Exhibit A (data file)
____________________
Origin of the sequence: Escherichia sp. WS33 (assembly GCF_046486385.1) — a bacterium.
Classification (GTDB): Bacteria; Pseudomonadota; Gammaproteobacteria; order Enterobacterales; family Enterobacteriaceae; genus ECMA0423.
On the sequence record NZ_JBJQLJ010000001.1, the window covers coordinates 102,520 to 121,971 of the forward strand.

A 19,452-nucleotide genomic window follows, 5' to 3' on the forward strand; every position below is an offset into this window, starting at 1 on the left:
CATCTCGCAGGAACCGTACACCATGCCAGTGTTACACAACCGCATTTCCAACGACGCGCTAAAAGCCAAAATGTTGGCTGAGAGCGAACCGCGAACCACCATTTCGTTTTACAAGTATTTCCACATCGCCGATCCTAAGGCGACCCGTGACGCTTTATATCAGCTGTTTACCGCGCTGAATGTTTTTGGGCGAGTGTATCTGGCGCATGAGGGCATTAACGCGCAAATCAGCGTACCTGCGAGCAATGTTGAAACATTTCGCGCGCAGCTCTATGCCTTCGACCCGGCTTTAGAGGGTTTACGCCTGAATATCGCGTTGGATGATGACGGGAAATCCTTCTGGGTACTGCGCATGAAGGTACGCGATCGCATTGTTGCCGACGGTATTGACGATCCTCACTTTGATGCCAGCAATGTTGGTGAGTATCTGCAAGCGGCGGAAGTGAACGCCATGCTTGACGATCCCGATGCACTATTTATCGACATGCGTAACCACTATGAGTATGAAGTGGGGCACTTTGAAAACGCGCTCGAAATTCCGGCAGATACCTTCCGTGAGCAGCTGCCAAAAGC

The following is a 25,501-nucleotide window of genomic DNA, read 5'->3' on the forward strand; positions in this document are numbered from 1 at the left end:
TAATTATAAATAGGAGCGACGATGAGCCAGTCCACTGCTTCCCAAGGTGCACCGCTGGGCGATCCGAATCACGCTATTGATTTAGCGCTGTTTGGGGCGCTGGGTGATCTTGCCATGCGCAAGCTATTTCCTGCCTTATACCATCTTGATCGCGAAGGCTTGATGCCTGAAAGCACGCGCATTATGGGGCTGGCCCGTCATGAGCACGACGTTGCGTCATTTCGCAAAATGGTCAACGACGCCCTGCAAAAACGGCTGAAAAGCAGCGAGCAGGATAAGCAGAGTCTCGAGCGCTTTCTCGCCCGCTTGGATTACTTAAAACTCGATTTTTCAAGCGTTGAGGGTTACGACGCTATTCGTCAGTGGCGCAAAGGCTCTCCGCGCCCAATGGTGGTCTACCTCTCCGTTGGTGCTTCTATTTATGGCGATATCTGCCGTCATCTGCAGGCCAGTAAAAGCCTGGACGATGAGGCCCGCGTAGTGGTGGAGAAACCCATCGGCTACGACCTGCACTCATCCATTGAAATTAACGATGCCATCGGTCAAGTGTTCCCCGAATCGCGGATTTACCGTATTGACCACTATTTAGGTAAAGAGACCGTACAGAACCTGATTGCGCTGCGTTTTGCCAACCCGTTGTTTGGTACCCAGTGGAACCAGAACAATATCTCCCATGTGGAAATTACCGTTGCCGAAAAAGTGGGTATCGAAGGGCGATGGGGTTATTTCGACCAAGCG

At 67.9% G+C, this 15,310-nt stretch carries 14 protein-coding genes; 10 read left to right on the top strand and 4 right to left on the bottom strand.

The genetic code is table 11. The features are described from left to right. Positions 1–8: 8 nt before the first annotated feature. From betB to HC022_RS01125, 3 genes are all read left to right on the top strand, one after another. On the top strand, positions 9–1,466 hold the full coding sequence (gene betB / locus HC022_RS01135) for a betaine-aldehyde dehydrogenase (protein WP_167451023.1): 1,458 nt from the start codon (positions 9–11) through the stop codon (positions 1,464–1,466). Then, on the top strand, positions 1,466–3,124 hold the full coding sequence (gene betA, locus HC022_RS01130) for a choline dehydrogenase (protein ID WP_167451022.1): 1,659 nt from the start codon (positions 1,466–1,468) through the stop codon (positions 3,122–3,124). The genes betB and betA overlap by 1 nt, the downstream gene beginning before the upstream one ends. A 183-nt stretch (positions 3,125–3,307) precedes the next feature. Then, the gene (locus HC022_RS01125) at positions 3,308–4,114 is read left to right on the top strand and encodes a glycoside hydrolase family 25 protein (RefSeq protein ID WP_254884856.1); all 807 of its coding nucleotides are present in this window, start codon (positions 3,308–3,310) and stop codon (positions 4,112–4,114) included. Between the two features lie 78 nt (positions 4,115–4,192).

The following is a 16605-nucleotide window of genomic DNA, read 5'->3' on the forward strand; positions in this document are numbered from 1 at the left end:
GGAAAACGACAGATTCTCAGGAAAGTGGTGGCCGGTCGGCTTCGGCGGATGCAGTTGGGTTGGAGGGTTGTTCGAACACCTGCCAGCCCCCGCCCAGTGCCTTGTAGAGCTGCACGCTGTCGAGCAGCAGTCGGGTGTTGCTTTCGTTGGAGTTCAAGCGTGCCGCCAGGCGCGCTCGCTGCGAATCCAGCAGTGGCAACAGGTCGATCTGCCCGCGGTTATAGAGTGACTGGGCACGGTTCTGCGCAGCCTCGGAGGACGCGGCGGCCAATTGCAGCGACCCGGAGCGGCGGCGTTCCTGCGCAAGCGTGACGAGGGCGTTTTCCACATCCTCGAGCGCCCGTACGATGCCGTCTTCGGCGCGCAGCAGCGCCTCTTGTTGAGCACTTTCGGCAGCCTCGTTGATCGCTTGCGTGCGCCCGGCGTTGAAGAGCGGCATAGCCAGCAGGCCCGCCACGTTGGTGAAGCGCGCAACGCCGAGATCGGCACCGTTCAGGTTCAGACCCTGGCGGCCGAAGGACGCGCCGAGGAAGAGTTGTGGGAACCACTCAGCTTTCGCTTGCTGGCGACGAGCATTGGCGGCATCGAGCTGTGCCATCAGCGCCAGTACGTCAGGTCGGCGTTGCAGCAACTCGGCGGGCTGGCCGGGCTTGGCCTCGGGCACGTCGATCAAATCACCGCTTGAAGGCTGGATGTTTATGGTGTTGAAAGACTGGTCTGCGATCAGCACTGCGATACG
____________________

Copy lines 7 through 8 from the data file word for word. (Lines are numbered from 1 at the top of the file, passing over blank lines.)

TAATTATAAATAGGAGCGACGATGAGCCAGTCCACTGCTTCCCAAGGTGCACCGCTGGGCGATCCGAATCACGCTATTGATTTAGCGCTGTTTGGGGCGCTGGGTGATCTTGCCATGCGCAAGCTATTTCCTGCCTTATACCATCTTGATCGCGAAGGCTTGATGCCTGAAAGCACGCGCATTATGGGGCTGGCCCGTCATGAGCACGACGTTGCGTCATTTCGCAAAATGGTCAACGACGCCCTGCAAAAACGGCTGAAAAGCAGCGAGCAGGATAAGCAGAGTCTCGAGCGCTTTCTCGCCCGCTTGGATTACTTAAAACTCGATTTTTCAAGCGTTGAGGGTTACGACGCTATTCGTCAGTGGCGCAAAGGCTCTCCGCGCCCAATGGTGGTCTACCTCTCCGTTGGTGCTTCTATTTATGGCGATATCTGCCGTCATCTGCAGGCCAGTAAAAGCCTGGACGATGAGGCCCGCGTAGTGGTGGAGAAACCCATCGGCTACGACCTGCACTCATCCATTGAAATTAACGATGCCATCGGTCAAGTGTTCCCCGAATCGCGGATTTACCGTATTGACCACTATTTAGGTAAAGAGACCGTACAGAACCTGATTGCGCTGCGTTTTGCCAACCCGTTGTTTGGTACCCAGTGGAACCAGAACAATATCTCCCATGTGGAAATTACCGTTGCCGAAAAAGTGGGTATCGAAGGGCGATGGGGTTATTTCGACCAAGCG

At 67.9% G+C, this 15,310-nt stretch carries 14 protein-coding genes; 10 read left to right on the top strand and 4 right to left on the bottom strand.